I guess what I’m saying is this: I’m excited to plop down on the couch and hand out with the iPad, watch some videos, play some PacMan. I’m just not sure I’m ready to go to work with it yet.

Comments

2 Comments so far. Leave a comment below.
  1. I finally got a chance to watch the keynote address. The bulleted list of features left me uninspired but, seeing it in action, the fact that you can manipulate full-size Web pages and e-books (instead of tap tap tapping to make the text readable, etc.) with your fingers does look like a whole lot of fun, and I can’t wait to see how the NYT app gets better.

    It doesn’t replace my lappy or my phone but, until I started doing any media production after I graduated from college, it would have been almost exactly what I wanted to write papers and browse the Web on. I hate the clamshell form factor. I think the only thing I would have considered missing was Flash, because, y’know, no XTube.

  2. I’m really on the fence about iPad. On the one hand, it proves out some of my predictions about the likelihood of e-readers being supplanted by devices that read books and then some.

    At the same time, while I love my iPod Touch (I’m too cheap for the iPhone), I find that the interface—while head and shoulders above most PDAs and smartphones—is still just clunky enough that I generally end up breaking out my computer anyhow when it’s readily available. That said, it’s invaluable for situations in which busting out the laptop isn’t an option. The iPad seems not to resolve this well. It has the same interface that sends me running for my laptop, but it isn’t the sort of thing I’d be likely to have on me in situations when my computer wasn’t available. All that said, if I were choosing between iPad and Kindle or iPad and Nook—iPad all the way.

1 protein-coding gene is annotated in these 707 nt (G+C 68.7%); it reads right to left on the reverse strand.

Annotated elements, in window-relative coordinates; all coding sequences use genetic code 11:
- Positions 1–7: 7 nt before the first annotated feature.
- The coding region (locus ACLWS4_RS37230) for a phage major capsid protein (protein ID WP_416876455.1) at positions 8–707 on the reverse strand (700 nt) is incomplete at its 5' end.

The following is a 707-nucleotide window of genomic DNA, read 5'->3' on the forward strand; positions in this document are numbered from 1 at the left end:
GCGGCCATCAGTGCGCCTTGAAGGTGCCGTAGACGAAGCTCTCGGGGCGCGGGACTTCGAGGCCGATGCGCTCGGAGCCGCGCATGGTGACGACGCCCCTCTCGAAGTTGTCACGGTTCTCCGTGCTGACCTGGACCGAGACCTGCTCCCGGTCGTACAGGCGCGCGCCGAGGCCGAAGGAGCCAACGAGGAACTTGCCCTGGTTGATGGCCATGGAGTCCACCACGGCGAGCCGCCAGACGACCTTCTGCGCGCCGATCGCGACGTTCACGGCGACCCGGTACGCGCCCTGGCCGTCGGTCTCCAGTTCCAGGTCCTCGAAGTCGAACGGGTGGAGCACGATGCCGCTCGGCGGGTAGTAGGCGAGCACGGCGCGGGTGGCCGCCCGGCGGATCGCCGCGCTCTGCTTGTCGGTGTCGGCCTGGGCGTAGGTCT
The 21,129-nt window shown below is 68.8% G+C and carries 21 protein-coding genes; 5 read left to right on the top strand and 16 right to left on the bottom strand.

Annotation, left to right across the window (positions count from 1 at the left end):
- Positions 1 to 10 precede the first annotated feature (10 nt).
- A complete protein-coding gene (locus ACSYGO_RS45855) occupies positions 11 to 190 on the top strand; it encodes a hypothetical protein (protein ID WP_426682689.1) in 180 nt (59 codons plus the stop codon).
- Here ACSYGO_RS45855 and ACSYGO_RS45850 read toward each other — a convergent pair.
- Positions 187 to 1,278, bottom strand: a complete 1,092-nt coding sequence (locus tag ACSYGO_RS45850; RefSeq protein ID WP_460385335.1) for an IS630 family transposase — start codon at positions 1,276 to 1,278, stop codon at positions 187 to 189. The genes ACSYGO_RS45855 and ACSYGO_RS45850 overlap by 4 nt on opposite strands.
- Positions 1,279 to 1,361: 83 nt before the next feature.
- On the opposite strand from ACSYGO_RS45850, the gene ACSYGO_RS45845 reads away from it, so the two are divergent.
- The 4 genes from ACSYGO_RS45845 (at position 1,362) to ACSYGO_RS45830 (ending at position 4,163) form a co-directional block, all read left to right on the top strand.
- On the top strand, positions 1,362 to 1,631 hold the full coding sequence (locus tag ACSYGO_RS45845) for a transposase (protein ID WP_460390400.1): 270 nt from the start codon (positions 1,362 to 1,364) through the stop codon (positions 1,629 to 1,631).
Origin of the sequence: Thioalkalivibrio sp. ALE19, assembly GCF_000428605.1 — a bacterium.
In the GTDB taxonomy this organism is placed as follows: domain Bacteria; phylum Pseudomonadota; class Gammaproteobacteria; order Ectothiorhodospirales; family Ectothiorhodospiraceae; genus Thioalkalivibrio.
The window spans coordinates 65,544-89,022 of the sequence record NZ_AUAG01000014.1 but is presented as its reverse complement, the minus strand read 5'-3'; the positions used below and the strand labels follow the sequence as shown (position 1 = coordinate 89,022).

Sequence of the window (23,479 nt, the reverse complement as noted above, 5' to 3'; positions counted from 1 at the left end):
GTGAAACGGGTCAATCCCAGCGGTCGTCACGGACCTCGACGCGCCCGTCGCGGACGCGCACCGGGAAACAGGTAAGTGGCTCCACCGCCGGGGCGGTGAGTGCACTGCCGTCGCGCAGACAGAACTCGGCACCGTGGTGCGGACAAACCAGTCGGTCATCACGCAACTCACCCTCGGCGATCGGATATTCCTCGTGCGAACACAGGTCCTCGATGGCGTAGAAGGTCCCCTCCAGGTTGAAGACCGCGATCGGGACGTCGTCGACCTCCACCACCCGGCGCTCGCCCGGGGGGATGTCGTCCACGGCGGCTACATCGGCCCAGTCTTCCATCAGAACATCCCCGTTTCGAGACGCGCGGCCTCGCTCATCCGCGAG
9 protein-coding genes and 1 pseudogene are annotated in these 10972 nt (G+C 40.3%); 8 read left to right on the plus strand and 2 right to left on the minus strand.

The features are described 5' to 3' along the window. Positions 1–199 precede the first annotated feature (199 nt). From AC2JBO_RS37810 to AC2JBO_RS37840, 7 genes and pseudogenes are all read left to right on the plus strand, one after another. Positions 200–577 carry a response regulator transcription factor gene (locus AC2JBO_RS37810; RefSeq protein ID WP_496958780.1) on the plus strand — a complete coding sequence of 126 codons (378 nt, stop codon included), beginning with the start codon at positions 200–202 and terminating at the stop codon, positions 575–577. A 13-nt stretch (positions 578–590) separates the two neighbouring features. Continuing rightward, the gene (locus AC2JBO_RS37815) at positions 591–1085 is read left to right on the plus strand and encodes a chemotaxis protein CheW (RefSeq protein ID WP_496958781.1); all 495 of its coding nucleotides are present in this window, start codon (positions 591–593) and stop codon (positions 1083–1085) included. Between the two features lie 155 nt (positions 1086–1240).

Lastly, I’d point to Google Android as an interesting open development alternative to Apple’s hardware and software model. I know some folks who do research on their open source community, though, and let’s just say it’s not always a big, happy family in the way that some other prominent open source projects are.

    The reasons for that are myriad, but it mostly has to do some awkward choices Google made about how to mix commerce and open development. There are good (Firefox, IBM) and bad (Microsoft) ways to do that sort of thing, and Google’s experiment so far seems to fall somewhere in between. That said, as the kinks get worked out, their OS and apps could ultimately provide a good, customizable alternative to Apple that could be deployed on a wide variety of devices.

    I have tons of Apple products now and have been a big Apple fan for many years. But I have to say, the more I get into open source and open design, the more frustrated I am with Apple’s culture of “well-designed, but immutably-designed.” I love their design savvy, but I hate the feeling of not being able to do much about design decisions I disagree with. If it ever gets to the point that I can’t install Linux alongside my Mac OS, my Apple love affair will probably be over.